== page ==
Scientists using the Radiation Assessment Detector (RAD) aboard the Mars Science Laboratory’s Curiosity rover have made detailed measurements of the absorbed dose and dose equivalent from galactic cosmic rays and solar energetic particles on the surface of the Red Planet.
“Our measurements provide crucial information for human missions to Mars. We’re continuing to monitor the radiation environment, and seeing the effects of major solar storms on the surface and at different times in the solar cycle will give additional important data,” said Dr Don Hassler of Southwest Research Institute, who is the lead author of the paper published online in the journal Science.
“Our measurements also tie into Curiosity’s investigations about habitability. The radiation sources that are of concern for human health also affect microbial survival as well as the preservation of organic chemicals.”
Two forms of radiation pose potential health risks to astronauts: a chronic low dose of galactic cosmic rays (GCRs) and the possibility of short-term exposures to the solar energetic particles (SEPs) associated with solar flares and coronal mass ejections.
The radiation on Mars is much harsher than on Earth for two reasons: Mars lacks a global magnetic field and the Martian atmosphere is much thinner than Earth’s, providing little shielding to the surface.
This environmental factor poses a challenge for future human exploration of Mars and is also important in understanding both geological and potential biological evolution on Mars.
Both GCRs and SEPs interact with the atmosphere and, if energetic enough, penetrate into the Martian soil, or regolith, where they produce secondary particles that contribute to the complex radiation environment on the Martian surface, which is unlike anything on Earth.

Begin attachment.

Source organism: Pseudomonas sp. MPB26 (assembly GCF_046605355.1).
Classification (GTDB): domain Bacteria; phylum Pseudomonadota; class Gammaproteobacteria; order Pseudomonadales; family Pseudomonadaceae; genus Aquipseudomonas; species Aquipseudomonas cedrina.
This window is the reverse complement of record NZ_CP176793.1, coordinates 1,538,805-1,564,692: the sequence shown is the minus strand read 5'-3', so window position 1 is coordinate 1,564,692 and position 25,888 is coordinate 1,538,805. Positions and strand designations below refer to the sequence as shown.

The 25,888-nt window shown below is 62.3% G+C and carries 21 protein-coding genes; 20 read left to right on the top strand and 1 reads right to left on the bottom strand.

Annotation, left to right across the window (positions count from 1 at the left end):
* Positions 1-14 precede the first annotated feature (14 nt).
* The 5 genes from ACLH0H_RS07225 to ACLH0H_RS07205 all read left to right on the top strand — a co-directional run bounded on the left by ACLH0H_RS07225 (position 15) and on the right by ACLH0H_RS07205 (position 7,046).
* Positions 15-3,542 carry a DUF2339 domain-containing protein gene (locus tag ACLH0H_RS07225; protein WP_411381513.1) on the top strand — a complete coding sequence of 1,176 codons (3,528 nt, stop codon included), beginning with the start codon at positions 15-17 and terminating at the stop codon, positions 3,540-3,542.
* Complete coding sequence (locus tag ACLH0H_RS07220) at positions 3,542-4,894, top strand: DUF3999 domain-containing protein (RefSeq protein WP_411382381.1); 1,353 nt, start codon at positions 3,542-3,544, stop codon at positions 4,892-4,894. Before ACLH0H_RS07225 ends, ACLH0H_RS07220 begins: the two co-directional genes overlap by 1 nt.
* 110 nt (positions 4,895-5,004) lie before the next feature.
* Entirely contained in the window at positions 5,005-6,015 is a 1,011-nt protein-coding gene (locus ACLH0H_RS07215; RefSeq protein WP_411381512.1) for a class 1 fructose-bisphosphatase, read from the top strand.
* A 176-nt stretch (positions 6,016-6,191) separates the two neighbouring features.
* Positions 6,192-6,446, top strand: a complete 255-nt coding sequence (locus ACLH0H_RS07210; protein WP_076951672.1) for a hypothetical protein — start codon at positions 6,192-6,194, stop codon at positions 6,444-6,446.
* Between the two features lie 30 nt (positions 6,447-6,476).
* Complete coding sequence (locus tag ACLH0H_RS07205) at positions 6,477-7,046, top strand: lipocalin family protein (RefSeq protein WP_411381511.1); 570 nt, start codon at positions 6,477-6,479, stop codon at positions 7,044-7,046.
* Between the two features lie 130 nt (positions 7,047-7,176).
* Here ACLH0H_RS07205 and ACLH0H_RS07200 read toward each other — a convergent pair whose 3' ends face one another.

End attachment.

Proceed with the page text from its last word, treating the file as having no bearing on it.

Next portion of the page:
“The RAD surface radiation data show an average GCR dose equivalent rate of 0.67 millisieverts per day from August 2012 to June 2013 on the Martian surface.”
“In comparison, RAD data show an average GCR dose equivalent rate of 1.8 millisieverts per day on the journey to Mars, when RAD measured the radiation inside the spaceship.”
According to data, most mission radiation exposure will be during outbound and return travel, when the astronauts will be exposed to the radiation environment in interplanetary space, shielded only by the spacecraft itself. The total during just the transit phases of a Mars mission would be approximately 0.66 Sv for a round trip with current propulsion systems and during similar solar activity.
A 500-day mission on the surface would bring the total exposure to around 1 Sv.
Long-term population studies have shown that exposure to radiation increases a person’s lifetime cancer risk; exposure to a dose of 1 Sv is associated with a five percent increase in fatal cancer risk.
Although NASA has generally established a three percent increased risk of fatal cancer as an acceptable career limit for astronauts in low earth orbit, it does not currently have a limit for deep space missions.
Scientists are now working with the National Academies Institute of Medicine to determine appropriate limits for deep space missions, such as a mission to Mars in the 2030s.
Hassler DM et al. Mars’ Surface Radiation Environment Measured with the Mars Science Laboratory’s Curiosity Rover. Science, published online December 9, 2013; doi: 10.1126/science.1244797